People Power in Philadelphia

State officials wanted to talk education funding without hearing from parents. Philly didn't let them.

I’m so proud of my city.

Do we say that enough in Philadelphia? Outside of the Philly Love Notes blog, probably not often enough. But every once in a while, something happens that reveals the underlying character of the city’s population — and we sometimes surprise ourselves when that something is good.

Well, that something happened this week.

Here’s what happened. The state’s Basic Education Funding Committee came to town for two days of hearings. It had a lot of people on the schedule: Mayor Nutter. Superintendent William Hite. Experts from Penn and Temple. School choice advocates. A real array of the city’s smartest and best-known officials.

Not on the schedule? Parents.

Not on the schedule? Students.

The Basic Education Funding Commission wanted to come to town and hear from just about everybody except the people who are most directly affected by the inadequacies in how we fund our schools.

Crazy, right?

Well, Philadelphia didn’t let that stand.

Public Citizens for Children and Youth announced it would hold a separate one-hour hearing and give the tape to the commission.

POWER, a faith-based organizing group, said it would provide witnesses directly to the commission — whether they were wanted or not. “If there is no authentic public comment period provided, we feel we have no other choice but to exercise our rights to do the right thing and provide expert witnesses anyway, regardless of whether or not they have been invited,” the group said in an open letter to the commission.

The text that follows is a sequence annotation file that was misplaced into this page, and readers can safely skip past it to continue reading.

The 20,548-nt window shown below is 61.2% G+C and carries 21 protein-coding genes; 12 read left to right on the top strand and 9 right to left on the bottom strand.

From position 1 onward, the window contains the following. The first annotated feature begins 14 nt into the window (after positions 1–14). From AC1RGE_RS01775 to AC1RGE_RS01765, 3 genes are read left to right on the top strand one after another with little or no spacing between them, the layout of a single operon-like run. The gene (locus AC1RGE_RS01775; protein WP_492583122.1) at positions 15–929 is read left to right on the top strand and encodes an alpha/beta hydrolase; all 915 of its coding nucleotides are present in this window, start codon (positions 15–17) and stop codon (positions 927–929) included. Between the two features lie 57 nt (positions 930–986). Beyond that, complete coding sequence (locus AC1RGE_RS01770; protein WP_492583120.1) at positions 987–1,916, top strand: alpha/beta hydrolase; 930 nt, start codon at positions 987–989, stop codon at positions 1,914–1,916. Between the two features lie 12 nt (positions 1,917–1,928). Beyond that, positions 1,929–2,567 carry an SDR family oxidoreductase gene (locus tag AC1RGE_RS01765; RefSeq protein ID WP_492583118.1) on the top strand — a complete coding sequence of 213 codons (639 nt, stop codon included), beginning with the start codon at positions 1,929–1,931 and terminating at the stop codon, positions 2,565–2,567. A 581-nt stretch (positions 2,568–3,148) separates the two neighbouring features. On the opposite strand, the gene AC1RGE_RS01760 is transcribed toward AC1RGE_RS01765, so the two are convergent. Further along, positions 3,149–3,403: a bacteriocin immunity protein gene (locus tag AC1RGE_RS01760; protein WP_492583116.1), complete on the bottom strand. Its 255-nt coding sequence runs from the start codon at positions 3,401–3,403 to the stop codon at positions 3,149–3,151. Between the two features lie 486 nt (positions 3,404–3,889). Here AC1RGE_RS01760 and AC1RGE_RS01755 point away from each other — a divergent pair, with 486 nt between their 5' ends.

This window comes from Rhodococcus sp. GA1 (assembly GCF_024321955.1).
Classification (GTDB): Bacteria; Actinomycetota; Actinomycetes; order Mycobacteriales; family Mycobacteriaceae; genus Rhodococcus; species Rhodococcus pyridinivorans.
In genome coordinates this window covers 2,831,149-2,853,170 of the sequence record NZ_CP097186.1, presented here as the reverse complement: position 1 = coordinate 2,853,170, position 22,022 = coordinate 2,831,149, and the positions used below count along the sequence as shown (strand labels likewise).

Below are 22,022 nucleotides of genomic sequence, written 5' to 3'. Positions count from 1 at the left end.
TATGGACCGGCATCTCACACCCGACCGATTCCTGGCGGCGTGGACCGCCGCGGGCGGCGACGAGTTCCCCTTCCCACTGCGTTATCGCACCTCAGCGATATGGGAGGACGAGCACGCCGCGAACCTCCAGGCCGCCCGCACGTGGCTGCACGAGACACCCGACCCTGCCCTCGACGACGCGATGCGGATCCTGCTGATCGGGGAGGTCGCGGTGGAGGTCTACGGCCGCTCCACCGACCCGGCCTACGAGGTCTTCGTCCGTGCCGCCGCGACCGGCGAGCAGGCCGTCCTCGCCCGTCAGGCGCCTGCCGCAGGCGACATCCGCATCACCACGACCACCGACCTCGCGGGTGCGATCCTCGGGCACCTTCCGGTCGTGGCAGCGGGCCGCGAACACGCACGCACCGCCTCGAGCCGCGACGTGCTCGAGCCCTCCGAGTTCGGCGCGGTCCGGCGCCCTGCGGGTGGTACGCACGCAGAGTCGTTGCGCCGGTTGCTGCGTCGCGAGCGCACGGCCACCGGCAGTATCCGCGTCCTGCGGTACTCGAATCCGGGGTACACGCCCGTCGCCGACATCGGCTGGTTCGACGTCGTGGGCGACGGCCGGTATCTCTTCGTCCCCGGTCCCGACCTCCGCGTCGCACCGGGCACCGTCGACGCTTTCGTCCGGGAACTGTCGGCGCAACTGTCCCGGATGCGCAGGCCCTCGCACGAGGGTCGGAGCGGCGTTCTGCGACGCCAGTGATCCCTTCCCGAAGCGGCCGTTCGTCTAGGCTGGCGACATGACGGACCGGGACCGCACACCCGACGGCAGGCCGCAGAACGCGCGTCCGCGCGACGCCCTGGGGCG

In other words: Listen to us. Or you’ll have a mess on your hands.

Admittedly, I’m not always a fan of such threats. They should probably be used rarely. As often as not, shutting down an event to draw attention to your pet topic is self indulgent. Sometimes, it’s simply rude.

In this case, though, the Basic Education Funding Commission was failing to consider the Big Picture of … basic education funding. All POWER and PCCY did was demand the commission take a broader, fuller view.

The commission, to its credit — albeit under pressure — reconsidered. POWER negotiated a “public comment” period  to be open the second day of hearings — and more importantly, it got the commission to agree to hold a public comment session at its remaining meetings elsewhere around the state. It is, unequivocally, the right thing for the commission to do.

“We fought for public testimony at these hearings because we believe people of this city and state should get a say in their own destiny,” the Rev. Mark Tyler of Mother Bethel A.M.E said in a press release announcing the agreement. “This is not just a win for POWER. It’s a win for Philadelphia and Pennsylvania.”

He’s right. It’s a remarkable thing. And it happened because Philadelphians — residents of one of the most pugnacious, argumentative cities you’ll ever know — took a stand and forced the issue. We used our powers for good. We should all be proud of our city.

Follow @JoelMMathis on Twitter.